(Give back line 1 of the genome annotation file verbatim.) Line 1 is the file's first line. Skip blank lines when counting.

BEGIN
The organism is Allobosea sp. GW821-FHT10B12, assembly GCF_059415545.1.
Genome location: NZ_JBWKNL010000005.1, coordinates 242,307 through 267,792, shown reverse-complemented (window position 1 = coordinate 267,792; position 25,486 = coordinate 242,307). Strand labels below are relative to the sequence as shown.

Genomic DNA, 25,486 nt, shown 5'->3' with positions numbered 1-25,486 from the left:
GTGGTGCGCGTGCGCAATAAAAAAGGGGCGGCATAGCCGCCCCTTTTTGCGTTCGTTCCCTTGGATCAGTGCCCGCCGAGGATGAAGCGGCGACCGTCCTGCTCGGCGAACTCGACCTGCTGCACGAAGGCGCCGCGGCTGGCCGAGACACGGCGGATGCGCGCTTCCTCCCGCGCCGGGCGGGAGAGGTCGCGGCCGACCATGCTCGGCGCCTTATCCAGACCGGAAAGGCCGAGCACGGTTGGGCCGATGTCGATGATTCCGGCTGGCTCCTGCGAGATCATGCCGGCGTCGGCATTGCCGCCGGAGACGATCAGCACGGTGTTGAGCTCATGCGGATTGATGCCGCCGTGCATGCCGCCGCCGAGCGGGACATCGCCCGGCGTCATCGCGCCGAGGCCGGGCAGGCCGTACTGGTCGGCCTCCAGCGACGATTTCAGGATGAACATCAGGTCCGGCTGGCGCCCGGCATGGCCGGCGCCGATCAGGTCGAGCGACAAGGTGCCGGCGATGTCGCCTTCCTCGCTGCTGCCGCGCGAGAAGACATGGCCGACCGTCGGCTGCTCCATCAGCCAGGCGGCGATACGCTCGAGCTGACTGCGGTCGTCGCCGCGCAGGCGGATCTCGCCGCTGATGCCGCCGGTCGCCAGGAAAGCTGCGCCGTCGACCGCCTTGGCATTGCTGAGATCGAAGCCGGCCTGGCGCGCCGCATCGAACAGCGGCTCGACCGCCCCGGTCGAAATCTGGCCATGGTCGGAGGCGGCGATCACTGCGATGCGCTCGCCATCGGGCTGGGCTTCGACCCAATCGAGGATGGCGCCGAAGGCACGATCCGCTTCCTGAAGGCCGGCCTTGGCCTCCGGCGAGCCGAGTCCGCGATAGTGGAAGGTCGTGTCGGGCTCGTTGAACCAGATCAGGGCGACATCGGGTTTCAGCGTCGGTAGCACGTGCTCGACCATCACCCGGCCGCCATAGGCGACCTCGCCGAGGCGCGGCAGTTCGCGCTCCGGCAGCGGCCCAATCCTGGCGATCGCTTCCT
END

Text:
The organism is Allobosea sp. GW821-FHT10B12, assembly GCF_059415545.1.